EDITORIAL: Lack of prison transparency unacceptable

Sep. 24—What are Georgia prisons trying to hide?

What is going on behind prison walls?

Why are people dying behind bars?

The lack of transparency and accountability in the state's prison system is unacceptable and unconscionable.

It's time to come clean.

It is also time for the Georgia General Assembly to stop talking about prison reform and start doing something about it.

Numerous things need to be changed, but at the top of the list is clear, unequivocal language in the Georgia Open Records Act that requires full and complete disclosure of all records including any and all information pertaining to inmate deaths or injuries, all complaints, prison personnel files and all documents related to disciplinary actions.

In one state prison alone — Valdosta State Prison — there have been six inmate deaths this year. It took a blanket open records request to even find out that a single death had occurred.

Essentially, someone would either have to know or at least suspect an inmate had died, know the time frame in which the death occurred and the prison where it happened in order to even begin the process of uncovering deaths occurring inside prison walls.

Requiring all records to be public records, obviously, is not enough.

State legislators must make regular, consistent public disclosure mandatory and easily accessible to the general public.

There is no reliable federal database tracking prison deaths in the U.S. Unbelievably the U.S. Department of Justice said it stopped trying to maintain such records because states under reported incarcerated deaths.

The fact that the DOJ knew the deaths were being under reported should have resulted in greater scrutiny, not in eliminating the reporting mechanism.

A Senate panel probing this issue disclosed this past week at least 341 missing and potentially reportable prison deaths were disclosed on state websites but were not collected by the DOJ in 2021.

At least 649 inmate deaths were reported in a database maintained by a nonprofit civil rights organization but were not a part of any federal tracking.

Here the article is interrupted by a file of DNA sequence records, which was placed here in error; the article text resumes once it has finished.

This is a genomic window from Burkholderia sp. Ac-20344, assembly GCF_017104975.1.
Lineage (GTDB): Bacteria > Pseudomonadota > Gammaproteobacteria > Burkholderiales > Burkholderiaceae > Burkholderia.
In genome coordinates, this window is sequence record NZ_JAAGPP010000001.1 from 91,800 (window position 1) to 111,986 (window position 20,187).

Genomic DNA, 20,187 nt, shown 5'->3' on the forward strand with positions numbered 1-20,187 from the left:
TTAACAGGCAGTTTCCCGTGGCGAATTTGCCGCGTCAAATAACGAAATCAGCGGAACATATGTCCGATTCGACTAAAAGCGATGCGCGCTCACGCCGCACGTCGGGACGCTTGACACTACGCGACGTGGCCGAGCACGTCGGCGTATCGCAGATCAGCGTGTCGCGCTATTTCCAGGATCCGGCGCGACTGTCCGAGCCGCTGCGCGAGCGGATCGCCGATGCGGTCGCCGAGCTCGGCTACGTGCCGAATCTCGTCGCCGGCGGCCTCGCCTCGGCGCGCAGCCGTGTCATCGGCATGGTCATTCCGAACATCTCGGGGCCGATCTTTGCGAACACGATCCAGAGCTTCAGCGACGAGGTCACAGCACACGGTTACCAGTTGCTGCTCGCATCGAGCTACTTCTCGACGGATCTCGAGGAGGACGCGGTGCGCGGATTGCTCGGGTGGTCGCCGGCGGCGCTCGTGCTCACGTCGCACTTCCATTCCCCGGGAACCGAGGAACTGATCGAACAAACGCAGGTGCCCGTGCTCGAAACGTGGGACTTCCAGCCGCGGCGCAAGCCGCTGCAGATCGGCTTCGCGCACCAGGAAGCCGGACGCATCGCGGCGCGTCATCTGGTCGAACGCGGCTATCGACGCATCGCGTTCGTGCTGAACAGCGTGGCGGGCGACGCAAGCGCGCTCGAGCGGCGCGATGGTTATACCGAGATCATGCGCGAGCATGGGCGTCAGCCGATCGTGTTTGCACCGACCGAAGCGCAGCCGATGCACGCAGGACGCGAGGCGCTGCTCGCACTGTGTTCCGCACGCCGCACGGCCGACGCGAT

A prison sentence, even a life sentence, should not be a death sentence.

Are some of these deaths the result of serious medical issues? Perhaps. But that begs the question: Are inmates receiving adequate health care?

Are some of these deaths suicide? Perhaps. But that begs the question: Are inmates being adequately evaluated and monitored?

Are some of these deaths the result of gang activity? Perhaps. But that begs the question: Are violent prisoners running amok and committing murder with impunity?

Are some of these deaths the result of violence by guards? Perhaps we will never know the answer to that question because of the lack of transparency and accountability.

Prison officials in our state have said they are underfunded. The state allocated additional monies this year which should mean more guards, better pay and improved facilities.

All that is good news but does not fix the basic and fundamental problem of just how opaque our prison system has become.

Lawmakers and the governor cannot just encourage more disclosure. It must be codified and the General Assembly must take up this issue in the upcoming legislative session.

It is time to shed a bright light on everything that is going on inside Georgia prisons.

Bad things happen in the dark.